Aims: To determine the effects of botulinum toxin type A (BoNT-A) on the psychosocial features of patients with masticatory myofascial pain (MFP). Methods: A total of 100 female subjects diagnosed with MFP were randomly assigned into five groups (n = 20 each): oral appliance (OA); saline solution (SS); and three groups with different doses of BoNT-A. Chronic pain-related disability and depressive and somatic symptoms were evaluated with the Research Diagnostic Criteria for Temporomandibular Disorders (RDC/TMD) Axis II instruments at baseline and after 6 months of treatment. Differences in treatment effects within and between groups were compared using chi-square test, and pain intensity was compared using two-way ANOVA. A 5% probability level was considered significant in all tests. Results: Most patients presented low pain-related disability (58%), and 6% presented severely limiting, high pain related disability. Severe depressive and somatic symptoms were found in 61% and 65% of patients, respectively. In the within-group comparison, BoNT-A and OA significantly improved (P < .001) scores of pain-related disability and depressive and somatic symptoms after 6 months. Scores of the control group (SS) did not change significantly over time. In the between-group comparison, BoNT-A and OA significantly improved (P < .05) scores of all variables at the final follow-up when compared to the SS group. No significant difference was found between the BoNT-A and OA groups (P > .05) for all assessed variables over time. Conclusion: BoNT-A was at least as effective as OA in improving pain-related disability and depressive and somatic symptoms in patients with masticatory MFP.
... e etiology of TMD is complex and is closely related to immune factors, joint anatomical factors, occlusal factors, psychosocial factors (such as anxiety and depression), and physical symptoms [25]. Patients with TMD have a higher prevalence of moderate somatization and depression, while severe physical injury is not common [26]. Psychological and physical ailments caused by TMD result in a lower quality of life in patients [27]. ...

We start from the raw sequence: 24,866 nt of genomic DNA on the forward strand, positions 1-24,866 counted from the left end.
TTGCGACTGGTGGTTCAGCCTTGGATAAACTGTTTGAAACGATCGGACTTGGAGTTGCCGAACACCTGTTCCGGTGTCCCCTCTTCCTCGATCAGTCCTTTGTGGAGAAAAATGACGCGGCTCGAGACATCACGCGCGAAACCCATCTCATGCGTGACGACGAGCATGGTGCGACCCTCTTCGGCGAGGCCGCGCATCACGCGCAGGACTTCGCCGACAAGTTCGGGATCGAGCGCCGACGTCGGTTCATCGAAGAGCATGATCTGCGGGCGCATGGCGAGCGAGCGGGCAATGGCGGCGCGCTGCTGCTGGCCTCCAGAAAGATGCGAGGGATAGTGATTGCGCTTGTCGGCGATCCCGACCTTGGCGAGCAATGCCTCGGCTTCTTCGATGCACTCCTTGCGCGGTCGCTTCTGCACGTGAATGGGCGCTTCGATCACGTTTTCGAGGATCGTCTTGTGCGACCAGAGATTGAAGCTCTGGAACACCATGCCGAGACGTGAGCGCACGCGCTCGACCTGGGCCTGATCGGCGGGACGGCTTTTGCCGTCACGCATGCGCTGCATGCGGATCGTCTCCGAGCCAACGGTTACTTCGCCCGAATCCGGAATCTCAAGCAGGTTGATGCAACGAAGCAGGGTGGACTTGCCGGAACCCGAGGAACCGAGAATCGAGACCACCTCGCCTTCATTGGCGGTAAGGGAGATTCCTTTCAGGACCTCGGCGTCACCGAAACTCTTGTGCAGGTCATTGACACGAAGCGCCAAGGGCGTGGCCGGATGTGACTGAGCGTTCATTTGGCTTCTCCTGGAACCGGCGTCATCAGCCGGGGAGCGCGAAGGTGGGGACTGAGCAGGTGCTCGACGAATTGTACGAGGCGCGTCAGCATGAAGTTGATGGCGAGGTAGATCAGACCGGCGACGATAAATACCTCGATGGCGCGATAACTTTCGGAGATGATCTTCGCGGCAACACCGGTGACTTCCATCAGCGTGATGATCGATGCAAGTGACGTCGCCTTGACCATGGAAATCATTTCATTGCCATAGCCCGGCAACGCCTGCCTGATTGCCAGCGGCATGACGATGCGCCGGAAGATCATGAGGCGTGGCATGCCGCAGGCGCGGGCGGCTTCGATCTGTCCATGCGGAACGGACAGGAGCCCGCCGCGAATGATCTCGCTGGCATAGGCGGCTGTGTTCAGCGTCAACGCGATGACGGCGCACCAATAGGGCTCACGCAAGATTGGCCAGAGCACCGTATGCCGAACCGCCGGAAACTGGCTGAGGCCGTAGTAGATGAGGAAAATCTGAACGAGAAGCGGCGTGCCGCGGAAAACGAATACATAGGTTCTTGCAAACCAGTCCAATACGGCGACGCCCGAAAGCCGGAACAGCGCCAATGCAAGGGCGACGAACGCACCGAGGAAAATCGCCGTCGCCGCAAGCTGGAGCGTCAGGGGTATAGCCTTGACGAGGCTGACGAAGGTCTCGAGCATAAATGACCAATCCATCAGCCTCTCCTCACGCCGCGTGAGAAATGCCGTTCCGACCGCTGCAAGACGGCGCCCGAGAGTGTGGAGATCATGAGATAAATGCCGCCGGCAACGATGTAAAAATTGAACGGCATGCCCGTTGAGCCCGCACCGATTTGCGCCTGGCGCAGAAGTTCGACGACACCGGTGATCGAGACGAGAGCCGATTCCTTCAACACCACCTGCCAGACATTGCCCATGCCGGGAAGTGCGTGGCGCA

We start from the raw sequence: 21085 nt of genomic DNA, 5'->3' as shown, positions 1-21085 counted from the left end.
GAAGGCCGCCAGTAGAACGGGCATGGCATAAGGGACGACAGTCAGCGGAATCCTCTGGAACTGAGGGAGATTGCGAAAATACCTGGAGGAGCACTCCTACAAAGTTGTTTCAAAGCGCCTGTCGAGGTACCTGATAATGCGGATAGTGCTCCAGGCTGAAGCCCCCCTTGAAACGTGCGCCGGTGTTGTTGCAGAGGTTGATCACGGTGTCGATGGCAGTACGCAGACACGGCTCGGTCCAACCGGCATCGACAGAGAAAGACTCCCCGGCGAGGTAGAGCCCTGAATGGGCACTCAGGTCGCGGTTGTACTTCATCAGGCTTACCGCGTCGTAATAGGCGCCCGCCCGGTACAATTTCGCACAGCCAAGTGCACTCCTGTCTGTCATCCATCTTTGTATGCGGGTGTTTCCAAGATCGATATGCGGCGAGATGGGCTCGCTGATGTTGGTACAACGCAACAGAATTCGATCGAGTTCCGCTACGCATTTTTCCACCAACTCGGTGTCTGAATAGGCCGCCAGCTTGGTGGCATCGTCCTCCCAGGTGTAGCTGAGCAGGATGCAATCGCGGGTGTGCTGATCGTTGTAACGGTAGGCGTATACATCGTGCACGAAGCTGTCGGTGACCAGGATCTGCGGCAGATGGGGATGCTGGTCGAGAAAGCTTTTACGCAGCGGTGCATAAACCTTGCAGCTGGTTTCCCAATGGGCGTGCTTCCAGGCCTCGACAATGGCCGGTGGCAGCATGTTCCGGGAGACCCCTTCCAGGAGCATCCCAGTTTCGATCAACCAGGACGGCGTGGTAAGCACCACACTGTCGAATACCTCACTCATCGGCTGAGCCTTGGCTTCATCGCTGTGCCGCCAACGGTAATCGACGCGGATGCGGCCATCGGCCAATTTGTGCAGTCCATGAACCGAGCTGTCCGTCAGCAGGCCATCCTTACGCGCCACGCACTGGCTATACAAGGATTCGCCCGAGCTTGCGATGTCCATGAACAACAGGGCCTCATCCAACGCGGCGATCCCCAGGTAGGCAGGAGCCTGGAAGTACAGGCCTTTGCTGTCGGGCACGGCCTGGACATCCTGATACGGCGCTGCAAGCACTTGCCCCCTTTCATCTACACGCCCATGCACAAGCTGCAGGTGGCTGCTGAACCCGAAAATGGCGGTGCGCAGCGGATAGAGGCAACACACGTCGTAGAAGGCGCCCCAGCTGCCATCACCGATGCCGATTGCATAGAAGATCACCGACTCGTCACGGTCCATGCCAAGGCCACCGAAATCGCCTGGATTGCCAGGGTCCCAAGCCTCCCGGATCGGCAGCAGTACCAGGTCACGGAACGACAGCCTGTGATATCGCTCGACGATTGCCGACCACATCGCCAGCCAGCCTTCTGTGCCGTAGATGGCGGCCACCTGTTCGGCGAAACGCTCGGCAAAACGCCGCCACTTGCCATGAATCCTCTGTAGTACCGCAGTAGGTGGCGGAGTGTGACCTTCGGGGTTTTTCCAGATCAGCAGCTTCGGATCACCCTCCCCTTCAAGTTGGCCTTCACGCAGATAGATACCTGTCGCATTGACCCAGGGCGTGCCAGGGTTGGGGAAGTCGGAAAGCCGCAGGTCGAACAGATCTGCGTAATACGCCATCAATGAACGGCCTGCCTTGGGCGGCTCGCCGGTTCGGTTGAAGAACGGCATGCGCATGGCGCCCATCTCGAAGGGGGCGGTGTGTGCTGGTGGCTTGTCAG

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Background: Temporomandibular joint disorders (TMDs) are a common and prevalent disease with main symptoms of pain, joint sounds, and mandibular movement disorders, which seriously affects the mental health and quality of life of the sufferers. In recent years, there have been an increasing number of studies utilizing warm needle acupuncture (WNA) for the treatment of TMD, and the quality of the studies has gradually improved. However, evidence from evidence-based medicine is lacking. This study aims to use a systematic review and meta-analysis method to understand the efficacy of WNA for the treatment of TMD. Methods and Analysis. We searched randomized controlled trials (RCTs) of WNA for the treatment of TMD from 9 electronic databases, including 5 English databases (PubMed, EMBASE, Cochrane Library, Web of Science, and MEDLINE) and 4 Chinese databases (Chinese National Knowledge Infrastructure (CNKI), Chinese VIP Information, Wanfang Database, and Chinese Biomedical Literature Database (CBM)) from their inception to May 2021. The included RCTs compared WNA with acupuncture, electroacupuncture, pharmacological therapy, or other therapies. And outcome indicators such as total effective rate and cure rate were assessed. All analyses were conducted using RevMan software V5.3 and Stata16. Measurement count data used the relative risk (RR) as the efficacy statistic, and each effect size was given its point estimate value and 95% confidence interval (CI). Results: The meta-analysis included 10 studies with a total of 670 patients, which included 340 patients in the experimental group and 330 patients in the control group. The data in this review showed that WNA is superior to treatments such as acupuncture alone, acupuncture therapy combined with TDP, drug therapy, and ultrasonic therapy in terms of effective rate (RR = 1.20; 95% CI, 1.06 to 1.35; and P = 0.003) and cure rate (RR = 1.82; 95% CI, 1.46 to 2.28; and P < 0.00001) for the treatment of TMD. Conclusions: This systematic review and meta-analysis provides new evidence for the effectiveness of WNA for the treatment of TMD. However, the above conclusions need to be further verified by multicenter prospective studies of larger samples and higher-quality RCTs. Protocol registration number: INPLASY202160030.